Census data indicates that 31 per cent of Australians rent their home. Mr van den Berg says the success of his website confirms a serious power imbalance between tenants and landlords.
“The turnout is absolutely phenomenal,” he said.
“If the question was, ‘Are crappy rentals a widespread problem?’ “The participation so far proves that yes, yes. We have a problem.”
Mr van den Berg said he was “annoyed” at feeling responsible for creating a database of bad rentals.
“The rent crisis has been a failure of successive governments for decades. It is not surprising that (the government) has not proposed a register,” he said.
“It takes a long time. I have to read every entry, but that’s how it is.”
Mr van den Berg said that given the tight rental market, the dynamic between tenants and landlords means tenants are even more vulnerable when reporting poor behavior from agencies and landlords.
“The government is relying on tenants to be their own letting agents,” he said.
“There’s such a power imbalance that if they do that (report problems) they get kicked out – that’s what I’ve seen.”
“The list looked good online”
Tenant Blake Hesketh invited Mr van den Berg to his home in Melbourne’s west after receiving an eviction notice following a dispute over the rent increase.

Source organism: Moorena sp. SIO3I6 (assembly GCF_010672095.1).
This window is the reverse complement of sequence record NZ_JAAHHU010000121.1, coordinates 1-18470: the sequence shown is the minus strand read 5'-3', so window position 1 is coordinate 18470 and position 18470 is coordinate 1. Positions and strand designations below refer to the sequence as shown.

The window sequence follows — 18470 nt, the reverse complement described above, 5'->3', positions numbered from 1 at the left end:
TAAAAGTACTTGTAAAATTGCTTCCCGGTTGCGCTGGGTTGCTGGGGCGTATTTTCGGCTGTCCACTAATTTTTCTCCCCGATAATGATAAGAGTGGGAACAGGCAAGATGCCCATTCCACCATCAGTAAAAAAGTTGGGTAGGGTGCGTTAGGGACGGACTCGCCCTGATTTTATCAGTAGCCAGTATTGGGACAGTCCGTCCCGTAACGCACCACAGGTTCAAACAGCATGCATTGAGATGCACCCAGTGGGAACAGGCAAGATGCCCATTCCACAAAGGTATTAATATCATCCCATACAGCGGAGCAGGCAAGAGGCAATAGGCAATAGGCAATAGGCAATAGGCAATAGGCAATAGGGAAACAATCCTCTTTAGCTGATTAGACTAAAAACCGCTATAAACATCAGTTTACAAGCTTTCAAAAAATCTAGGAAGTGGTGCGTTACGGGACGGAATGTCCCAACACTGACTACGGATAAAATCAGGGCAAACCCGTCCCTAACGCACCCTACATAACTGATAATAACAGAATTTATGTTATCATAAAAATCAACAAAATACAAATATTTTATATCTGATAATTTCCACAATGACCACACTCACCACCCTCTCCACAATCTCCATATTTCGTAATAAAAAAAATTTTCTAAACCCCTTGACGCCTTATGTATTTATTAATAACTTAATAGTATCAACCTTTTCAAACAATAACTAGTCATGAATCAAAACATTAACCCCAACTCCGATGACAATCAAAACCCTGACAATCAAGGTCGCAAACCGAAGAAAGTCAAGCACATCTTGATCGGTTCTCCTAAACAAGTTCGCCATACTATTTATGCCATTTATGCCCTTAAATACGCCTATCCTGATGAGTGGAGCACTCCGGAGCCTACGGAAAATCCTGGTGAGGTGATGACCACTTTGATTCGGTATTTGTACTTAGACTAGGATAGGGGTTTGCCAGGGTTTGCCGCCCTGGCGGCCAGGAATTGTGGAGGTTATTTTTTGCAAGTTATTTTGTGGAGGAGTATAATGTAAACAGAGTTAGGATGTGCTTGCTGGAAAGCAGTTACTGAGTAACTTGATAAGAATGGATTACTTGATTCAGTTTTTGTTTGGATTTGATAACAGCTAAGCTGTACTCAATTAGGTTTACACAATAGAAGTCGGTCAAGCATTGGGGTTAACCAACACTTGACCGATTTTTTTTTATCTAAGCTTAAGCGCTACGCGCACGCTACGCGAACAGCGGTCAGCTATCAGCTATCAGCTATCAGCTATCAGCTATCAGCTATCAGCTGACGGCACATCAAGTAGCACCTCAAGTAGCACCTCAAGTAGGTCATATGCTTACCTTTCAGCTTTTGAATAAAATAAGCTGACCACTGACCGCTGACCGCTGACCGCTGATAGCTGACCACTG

In a video shared on TikTok, he tours the property, highlighting the poor conditions.
“This shower won’t turn off,” he says in the video, adding, “The bathroom is covered in recurring black mold.”
Using a thermal camera, Mr van den Berg shows the extent of a leak which is damaging a carpet.
“Check out this beautiful native wildlife,” he says, examining the weed spores on the damp carpet.
Mr Hesketh told The Drum he had received a second eviction notice referencing the video, deeming the property unsafe to live in.
He said he had been a tenant at the property for seven years and problems with the accommodation were apparent when he moved in.
“The list looked good online, but when we got there it was the opposite,” Mr Hesketh said.
“We’re just getting used to it.”
Mr Hesketh said he had to lay boards on wet carpet.
“We had to walk the boards just to take a shower and whatnot,” he said.
Mr Hesketh said that during his time living in the house the ownership changed three times.